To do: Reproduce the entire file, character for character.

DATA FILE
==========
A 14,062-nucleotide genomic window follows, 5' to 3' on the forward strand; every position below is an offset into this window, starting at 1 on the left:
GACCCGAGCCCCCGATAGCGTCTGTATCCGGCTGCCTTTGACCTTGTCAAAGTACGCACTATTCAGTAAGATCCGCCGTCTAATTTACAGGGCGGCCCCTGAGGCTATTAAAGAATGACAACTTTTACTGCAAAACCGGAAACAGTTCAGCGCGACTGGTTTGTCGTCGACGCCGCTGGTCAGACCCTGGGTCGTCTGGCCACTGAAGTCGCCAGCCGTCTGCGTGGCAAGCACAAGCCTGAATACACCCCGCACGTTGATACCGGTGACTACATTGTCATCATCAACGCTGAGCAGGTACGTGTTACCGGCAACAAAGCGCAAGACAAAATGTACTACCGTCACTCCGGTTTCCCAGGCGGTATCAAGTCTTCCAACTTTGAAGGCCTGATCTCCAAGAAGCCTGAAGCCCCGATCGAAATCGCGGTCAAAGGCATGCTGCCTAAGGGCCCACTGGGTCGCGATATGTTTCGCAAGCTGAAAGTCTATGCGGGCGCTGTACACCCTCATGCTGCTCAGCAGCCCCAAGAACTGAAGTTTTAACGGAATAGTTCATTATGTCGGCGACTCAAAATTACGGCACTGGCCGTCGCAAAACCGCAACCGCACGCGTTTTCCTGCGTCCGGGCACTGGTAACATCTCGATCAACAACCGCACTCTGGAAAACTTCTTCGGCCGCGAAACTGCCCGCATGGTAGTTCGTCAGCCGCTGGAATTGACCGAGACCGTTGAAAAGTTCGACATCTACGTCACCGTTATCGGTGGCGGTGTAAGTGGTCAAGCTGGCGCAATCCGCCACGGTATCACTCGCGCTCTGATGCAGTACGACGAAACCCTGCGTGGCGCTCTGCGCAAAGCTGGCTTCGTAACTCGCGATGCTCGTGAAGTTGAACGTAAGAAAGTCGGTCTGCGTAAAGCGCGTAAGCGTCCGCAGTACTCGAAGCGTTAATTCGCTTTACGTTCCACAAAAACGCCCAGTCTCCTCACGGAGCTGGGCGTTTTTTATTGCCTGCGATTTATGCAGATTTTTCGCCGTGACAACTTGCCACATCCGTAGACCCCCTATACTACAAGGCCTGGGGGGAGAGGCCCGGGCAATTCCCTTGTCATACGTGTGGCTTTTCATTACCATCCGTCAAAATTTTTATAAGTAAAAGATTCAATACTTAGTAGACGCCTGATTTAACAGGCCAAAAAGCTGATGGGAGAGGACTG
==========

A 14,062-nucleotide genomic window follows, 5' to 3' on the forward strand; every position below is an offset into this window, starting at 1 on the left:
GACCCGAGCCCCCGATAGCGTCTGTATCCGGCTGCCTTTGACCTTGTCAAAGTACGCACTATTCAGTAAGATCCGCCGTCTAATTTACAGGGCGGCCCCTGAGGCTATTAAAGAATGACAACTTTTACTGCAAAACCGGAAACAGTTCAGCGCGACTGGTTTGTCGTCGACGCCGCTGGTCAGACCCTGGGTCGTCTGGCCACTGAAGTCGCCAGCCGTCTGCGTGGCAAGCACAAGCCTGAATACACCCCGCACGTTGATACCGGTGACTACATTGTCATCATCAACGCTGAGCAGGTACGTGTTACCGGCAACAAAGCGCAAGACAAAATGTACTACCGTCACTCCGGTTTCCCAGGCGGTATCAAGTCTTCCAACTTTGAAGGCCTGATCTCCAAGAAGCCTGAAGCCCCGATCGAAATCGCGGTCAAAGGCATGCTGCCTAAGGGCCCACTGGGTCGCGATATGTTTCGCAAGCTGAAAGTCTATGCGGGCGCTGTACACCCTCATGCTGCTCAGCAGCCCCAAGAACTGAAGTTTTAACGGAATAGTTCATTATGTCGGCGACTCAAAATTACGGCACTGGCCGTCGCAAAACCGCAACCGCACGCGTTTTCCTGCGTCCGGGCACTGGTAACATCTCGATCAACAACCGCACTCTGGAAAACTTCTTCGGCCGCGAAACTGCCCGCATGGTAGTTCGTCAGCCGCTGGAATTGACCGAGACCGTTGAAAAGTTCGACATCTACGTCACCGTTATCGGTGGCGGTGTAAGTGGTCAAGCTGGCGCAATCCGCCACGGTATCACTCGCGCTCTGATGCAGTACGACGAAACCCTGCGTGGCGCTCTGCGCAAAGCTGGCTTCGTAACTCGCGATGCTCGTGAAGTTGAACGTAAGAAAGTCGGTCTGCGTAAAGCGCGTAAGCGTCCGCAGTACTCGAAGCGTTAATTCGCTTTACGTTCCACAAAAACGCCCAGTCTCCTCACGGAGCTGGGCGTTTTTTATTGCCTGCGATTTATGCAGATTTTTCGCCGTGACAACTTGCCACATCCGTAGACCCCCTATACTACAAGGCCTGGGGGGAGAGGCCCGGGCAATTCCCTTGTCATACGTGTGGCTTTTCATTACCATCCGTCAAAATTTTTATAAGTAAAAGATTCAATACTTAGTAGACGCCTGATTTAACAGGCCAAAAAGCTGATGGGAGAGGACTG